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Old Town Hall

Monument in The Hague

Published: 17 August 2009 Modified: 09 September 2011

From the Middle Ages The Hague has consisted of two parts, each with a character all of its own: the earl’s Court with the prosperous areas around Hofvijver and Lange Voorhout, and the village of Die Haeghe, around the Grote Kerk and the town hall, where the commoners lived.

The town hall, built on the cellars of the medieval Hof van Brederode, is one of the first examples of the Renaissance in the north of Holland. The richly decorated facade features the maxim: ‘Ne Jupiter Quidem Omnibus’ - even Jupiter cannot please everyone. The sculptures above the middle represent Justice and Caution, with the stork of The Hague and a Latin maxim which, freely translated, means ‘one man’s fault is another man’s lesson’. The building was restored between 1968 and 1975 and a council chamber was added. These days the former town hall is only used for marrying people.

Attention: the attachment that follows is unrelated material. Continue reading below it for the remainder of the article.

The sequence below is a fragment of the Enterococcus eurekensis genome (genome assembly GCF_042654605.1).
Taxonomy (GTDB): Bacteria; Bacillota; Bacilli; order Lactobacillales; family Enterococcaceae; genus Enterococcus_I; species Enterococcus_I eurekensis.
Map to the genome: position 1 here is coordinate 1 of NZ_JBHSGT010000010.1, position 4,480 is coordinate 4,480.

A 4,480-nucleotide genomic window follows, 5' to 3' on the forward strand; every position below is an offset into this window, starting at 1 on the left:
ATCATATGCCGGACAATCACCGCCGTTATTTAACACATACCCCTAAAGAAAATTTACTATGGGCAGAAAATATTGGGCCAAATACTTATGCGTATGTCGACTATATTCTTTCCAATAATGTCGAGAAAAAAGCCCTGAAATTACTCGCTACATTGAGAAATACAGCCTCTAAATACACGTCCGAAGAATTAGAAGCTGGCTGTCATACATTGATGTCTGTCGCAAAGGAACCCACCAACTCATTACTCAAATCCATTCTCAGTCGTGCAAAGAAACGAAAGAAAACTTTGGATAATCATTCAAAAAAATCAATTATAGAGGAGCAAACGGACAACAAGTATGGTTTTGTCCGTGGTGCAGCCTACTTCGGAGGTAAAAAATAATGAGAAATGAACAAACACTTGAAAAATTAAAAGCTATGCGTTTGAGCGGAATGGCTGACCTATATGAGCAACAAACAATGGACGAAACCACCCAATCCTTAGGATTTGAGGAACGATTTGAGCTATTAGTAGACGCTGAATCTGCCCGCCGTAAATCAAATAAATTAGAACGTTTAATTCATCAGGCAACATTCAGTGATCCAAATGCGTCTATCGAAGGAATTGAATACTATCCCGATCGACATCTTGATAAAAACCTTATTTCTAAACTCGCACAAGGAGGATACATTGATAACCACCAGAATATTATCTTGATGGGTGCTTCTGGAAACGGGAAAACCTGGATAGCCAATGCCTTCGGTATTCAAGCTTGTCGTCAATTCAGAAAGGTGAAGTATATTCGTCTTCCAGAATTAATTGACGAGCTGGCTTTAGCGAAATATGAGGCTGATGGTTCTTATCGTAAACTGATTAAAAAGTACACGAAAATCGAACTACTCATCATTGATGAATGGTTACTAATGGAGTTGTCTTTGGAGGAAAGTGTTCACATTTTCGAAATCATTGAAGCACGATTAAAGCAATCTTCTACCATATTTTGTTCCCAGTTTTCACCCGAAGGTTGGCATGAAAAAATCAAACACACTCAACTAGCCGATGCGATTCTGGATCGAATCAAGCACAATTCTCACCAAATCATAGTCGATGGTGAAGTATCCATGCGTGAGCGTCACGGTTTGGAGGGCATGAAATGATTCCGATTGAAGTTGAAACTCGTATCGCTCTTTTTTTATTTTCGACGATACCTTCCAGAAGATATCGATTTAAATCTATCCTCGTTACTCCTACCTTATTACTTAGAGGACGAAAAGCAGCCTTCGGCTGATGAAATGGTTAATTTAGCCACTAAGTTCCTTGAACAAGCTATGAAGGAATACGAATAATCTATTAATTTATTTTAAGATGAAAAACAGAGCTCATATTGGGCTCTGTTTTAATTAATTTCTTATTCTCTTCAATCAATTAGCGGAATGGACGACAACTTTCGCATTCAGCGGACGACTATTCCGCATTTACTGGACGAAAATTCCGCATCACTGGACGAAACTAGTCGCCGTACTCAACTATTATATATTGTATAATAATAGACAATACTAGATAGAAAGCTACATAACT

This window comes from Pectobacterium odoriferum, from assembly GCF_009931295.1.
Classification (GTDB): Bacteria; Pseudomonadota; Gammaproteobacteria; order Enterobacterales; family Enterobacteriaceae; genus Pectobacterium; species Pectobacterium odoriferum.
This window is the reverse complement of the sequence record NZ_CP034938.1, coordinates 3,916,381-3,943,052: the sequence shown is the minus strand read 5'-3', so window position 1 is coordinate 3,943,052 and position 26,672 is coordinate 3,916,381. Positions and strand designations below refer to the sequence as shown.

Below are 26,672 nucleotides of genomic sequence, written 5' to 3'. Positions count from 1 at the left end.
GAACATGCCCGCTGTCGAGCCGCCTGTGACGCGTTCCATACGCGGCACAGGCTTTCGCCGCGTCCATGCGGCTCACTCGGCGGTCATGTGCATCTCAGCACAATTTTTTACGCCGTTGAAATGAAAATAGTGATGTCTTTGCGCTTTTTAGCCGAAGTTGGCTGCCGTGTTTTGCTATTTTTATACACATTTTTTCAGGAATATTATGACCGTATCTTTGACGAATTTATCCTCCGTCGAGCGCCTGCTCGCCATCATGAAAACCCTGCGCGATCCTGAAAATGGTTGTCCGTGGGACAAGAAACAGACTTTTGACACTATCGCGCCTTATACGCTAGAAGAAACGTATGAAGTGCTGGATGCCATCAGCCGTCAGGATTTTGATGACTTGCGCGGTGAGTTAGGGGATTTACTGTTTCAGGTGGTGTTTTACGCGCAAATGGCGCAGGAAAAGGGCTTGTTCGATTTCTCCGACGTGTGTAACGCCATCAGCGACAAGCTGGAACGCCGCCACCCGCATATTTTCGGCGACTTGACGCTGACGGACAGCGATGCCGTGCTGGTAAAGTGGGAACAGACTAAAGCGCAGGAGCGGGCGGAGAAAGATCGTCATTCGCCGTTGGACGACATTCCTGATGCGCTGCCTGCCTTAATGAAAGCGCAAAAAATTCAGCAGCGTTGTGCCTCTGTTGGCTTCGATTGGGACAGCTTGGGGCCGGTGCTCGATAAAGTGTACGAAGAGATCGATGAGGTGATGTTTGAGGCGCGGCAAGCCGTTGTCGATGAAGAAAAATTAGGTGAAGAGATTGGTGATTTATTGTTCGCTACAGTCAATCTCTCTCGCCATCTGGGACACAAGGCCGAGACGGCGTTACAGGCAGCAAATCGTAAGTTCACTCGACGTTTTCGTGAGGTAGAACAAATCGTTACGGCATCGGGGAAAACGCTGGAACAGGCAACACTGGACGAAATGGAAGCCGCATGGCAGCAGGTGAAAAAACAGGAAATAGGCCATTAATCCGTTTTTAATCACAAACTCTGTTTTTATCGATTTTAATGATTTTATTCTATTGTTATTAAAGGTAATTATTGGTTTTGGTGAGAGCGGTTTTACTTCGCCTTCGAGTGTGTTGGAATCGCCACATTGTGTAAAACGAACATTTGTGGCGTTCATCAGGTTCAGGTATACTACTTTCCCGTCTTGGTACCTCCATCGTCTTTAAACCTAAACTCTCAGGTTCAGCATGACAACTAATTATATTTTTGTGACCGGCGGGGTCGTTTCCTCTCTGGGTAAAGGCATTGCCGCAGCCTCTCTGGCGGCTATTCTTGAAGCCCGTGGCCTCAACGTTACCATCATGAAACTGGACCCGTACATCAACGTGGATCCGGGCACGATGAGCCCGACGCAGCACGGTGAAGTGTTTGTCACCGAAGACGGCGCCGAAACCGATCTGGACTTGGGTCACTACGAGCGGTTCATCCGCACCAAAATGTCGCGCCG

Address & contact

Old Town Hall
Grote Halstraat 1
2513 AX Den Haag

Old Town Hall

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